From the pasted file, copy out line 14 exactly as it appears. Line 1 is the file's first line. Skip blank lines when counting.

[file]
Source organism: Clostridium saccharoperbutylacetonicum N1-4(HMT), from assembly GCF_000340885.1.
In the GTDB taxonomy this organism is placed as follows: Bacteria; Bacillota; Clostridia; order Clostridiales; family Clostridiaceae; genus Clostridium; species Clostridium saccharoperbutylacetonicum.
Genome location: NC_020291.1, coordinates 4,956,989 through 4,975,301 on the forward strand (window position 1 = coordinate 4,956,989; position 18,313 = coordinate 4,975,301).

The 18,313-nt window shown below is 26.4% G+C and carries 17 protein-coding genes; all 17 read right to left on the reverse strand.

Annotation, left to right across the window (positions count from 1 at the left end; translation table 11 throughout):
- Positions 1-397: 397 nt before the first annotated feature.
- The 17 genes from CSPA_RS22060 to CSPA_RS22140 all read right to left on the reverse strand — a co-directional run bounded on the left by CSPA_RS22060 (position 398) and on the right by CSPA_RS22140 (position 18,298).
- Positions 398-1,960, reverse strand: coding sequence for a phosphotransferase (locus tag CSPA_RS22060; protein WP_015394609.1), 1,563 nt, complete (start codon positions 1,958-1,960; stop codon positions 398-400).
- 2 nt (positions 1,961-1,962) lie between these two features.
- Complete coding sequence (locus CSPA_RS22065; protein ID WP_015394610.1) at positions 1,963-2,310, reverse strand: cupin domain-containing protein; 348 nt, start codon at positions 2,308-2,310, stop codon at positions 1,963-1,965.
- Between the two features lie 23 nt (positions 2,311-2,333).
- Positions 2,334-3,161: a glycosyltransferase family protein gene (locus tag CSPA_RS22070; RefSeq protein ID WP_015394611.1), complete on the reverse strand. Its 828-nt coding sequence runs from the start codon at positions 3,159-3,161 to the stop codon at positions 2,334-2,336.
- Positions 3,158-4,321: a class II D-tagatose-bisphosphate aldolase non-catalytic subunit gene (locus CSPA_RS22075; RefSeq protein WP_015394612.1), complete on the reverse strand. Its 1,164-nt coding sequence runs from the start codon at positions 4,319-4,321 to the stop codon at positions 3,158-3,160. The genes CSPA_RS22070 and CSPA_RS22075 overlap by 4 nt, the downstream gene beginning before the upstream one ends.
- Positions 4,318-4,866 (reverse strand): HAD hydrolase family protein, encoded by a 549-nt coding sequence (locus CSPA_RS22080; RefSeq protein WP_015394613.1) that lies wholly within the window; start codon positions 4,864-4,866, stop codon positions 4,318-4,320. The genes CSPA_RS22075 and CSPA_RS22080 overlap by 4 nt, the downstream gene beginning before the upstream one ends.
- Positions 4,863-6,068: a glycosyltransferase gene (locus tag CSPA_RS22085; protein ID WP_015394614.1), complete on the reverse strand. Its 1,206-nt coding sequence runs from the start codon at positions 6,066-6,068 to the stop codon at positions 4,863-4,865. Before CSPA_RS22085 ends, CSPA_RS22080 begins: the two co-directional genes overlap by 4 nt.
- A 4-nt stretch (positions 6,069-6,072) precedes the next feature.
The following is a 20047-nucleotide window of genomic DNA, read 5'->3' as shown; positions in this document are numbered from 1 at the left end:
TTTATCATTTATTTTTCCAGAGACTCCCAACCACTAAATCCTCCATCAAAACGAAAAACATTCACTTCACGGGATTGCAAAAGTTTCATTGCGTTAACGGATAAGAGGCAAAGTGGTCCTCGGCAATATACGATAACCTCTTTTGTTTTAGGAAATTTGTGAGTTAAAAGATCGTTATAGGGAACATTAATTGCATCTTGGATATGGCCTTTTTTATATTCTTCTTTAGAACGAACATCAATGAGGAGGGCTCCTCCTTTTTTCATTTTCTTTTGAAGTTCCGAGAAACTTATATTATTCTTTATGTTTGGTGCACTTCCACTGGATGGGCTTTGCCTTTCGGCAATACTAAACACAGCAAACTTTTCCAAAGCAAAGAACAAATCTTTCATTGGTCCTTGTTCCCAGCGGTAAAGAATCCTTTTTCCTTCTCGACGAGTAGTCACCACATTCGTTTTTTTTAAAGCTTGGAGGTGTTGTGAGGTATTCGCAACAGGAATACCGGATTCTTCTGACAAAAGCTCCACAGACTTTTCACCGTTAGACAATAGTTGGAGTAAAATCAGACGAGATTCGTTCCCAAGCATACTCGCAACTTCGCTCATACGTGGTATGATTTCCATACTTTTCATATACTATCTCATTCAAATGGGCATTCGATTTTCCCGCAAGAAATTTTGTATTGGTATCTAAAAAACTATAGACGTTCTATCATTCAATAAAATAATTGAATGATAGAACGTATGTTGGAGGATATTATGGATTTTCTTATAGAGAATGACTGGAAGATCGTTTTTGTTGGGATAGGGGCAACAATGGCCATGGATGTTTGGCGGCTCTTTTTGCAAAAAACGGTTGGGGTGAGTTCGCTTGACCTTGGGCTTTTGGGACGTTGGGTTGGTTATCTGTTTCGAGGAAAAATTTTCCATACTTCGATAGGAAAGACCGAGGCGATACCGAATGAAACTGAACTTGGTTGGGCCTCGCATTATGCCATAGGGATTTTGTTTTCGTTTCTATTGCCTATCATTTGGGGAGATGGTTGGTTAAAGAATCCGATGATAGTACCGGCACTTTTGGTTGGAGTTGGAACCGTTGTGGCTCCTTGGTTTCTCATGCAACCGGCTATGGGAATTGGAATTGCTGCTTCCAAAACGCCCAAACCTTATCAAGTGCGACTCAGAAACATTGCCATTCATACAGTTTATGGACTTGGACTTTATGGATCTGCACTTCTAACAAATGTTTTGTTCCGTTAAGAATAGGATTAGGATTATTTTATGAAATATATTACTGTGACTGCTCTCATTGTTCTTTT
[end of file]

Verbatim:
- Positions 4,318-4,866 (reverse strand): HAD hydrolase family protein, encoded by a 549-nt coding sequence (locus CSPA_RS22080; RefSeq protein WP_015394613.1) that lies wholly within the window; start codon positions 4,864-4,866, stop codon positions 4,318-4,320. The genes CSPA_RS22075 and CSPA_RS22080 overlap by 4 nt, the downstream gene beginning before the upstream one ends.